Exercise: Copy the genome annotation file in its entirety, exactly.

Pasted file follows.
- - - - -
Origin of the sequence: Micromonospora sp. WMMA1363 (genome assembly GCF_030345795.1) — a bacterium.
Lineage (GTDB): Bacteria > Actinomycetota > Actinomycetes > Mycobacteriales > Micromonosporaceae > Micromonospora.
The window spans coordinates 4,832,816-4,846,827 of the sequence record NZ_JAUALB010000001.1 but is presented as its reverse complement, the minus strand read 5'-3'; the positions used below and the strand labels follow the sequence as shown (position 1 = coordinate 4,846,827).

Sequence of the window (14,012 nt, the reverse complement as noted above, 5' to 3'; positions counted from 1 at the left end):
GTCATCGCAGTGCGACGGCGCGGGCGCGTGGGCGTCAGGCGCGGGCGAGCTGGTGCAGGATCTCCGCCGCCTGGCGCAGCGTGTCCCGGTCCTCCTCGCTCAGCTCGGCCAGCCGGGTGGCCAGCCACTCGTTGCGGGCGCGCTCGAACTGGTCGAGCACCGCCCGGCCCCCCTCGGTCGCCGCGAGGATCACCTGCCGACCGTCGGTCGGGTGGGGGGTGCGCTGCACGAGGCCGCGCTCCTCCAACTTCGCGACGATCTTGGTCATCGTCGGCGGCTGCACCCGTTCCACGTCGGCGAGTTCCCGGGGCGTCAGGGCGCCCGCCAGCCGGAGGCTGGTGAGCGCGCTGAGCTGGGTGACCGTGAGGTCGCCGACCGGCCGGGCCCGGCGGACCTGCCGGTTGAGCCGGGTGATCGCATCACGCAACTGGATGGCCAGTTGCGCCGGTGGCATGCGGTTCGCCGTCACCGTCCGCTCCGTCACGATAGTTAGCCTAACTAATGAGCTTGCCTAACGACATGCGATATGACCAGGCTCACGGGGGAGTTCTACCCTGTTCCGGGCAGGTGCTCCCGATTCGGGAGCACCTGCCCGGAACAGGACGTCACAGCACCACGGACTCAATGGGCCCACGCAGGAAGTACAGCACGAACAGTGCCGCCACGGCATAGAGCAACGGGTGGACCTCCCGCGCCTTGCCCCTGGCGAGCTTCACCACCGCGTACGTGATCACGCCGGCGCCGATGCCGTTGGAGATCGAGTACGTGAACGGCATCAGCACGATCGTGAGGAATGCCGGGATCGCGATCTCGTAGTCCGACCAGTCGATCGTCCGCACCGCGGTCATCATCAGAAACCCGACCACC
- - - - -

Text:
Origin of the sequence: Micromonospora sp. WMMA1363 (genome assembly GCF_030345795.1) — a bacterium.
Lineage (GTDB): Bacteria > Actinomycetota > Actinomycetes > Mycobacteriales > Micromonosporaceae > Micromonospora.
The window spans coordinates 4,832,816-4,846,827 of the sequence record NZ_JAUALB010000001.1 but is presented as its reverse complement, the minus strand read 5'-3'; the positions used below and the strand labels follow the sequence as shown (position 1 = coordinate 4,846,827).

Sequence of the window (14,012 nt, the reverse complement as noted above, 5' to 3'; positions counted from 1 at the left end):
GTCATCGCAGTGCGACGGCGCGGGCGCGTGGGCGTCAGGCGCGGGCGAGCTGGTGCAGGATCTCCGCCGCCTGGCGCAGCGTGTCCCGGTCCTCCTCGCTCAGCTCGGCCAGCCGGGTGGCCAGCCACTCGTTGCGGGCGCGCTCGAACTGGTCGAGCACCGCCCGGCCCCCCTCGGTCGCCGCGAGGATCACCTGCCGACCGTCGGTCGGGTGGGGGGTGCGCTGCACGAGGCCGCGCTCCTCCAACTTCGCGACGATCTTGGTCATCGTCGGCGGCTGCACCCGTTCCACGTCGGCGAGTTCCCGGGGCGTCAGGGCGCCCGCCAGCCGGAGGCTGGTGAGCGCGCTGAGCTGGGTGACCGTGAGGTCGCCGACCGGCCGGGCCCGGCGGACCTGCCGGTTGAGCCGGGTGATCGCATCACGCAACTGGATGGCCAGTTGCGCCGGTGGCATGCGGTTCGCCGTCACCGTCCGCTCCGTCACGATAGTTAGCCTAACTAATGAGCTTGCCTAACGACATGCGATATGACCAGGCTCACGGGGGAGTTCTACCCTGTTCCGGGCAGGTGCTCCCGATTCGGGAGCACCTGCCCGGAACAGGACGTCACAGCACCACGGACTCAATGGGCCCACGCAGGAAGTACAGCACGAACAGTGCCGCCACGGCATAGAGCAACGGGTGGACCTCCCGCGCCTTGCCCCTGGCGAGCTTCACCACCGCGTACGTGATCACGCCGGCGCCGATGCCGTTGGAGATCGAGTACGTGAACGGCATCAGCACGATCGTGAGGAATGCCGGGATCGCGATCTCGTAGTCCGACCAGTCGATCGTCCGCACCGCGGTCATCATCAGAAACCCGACCACC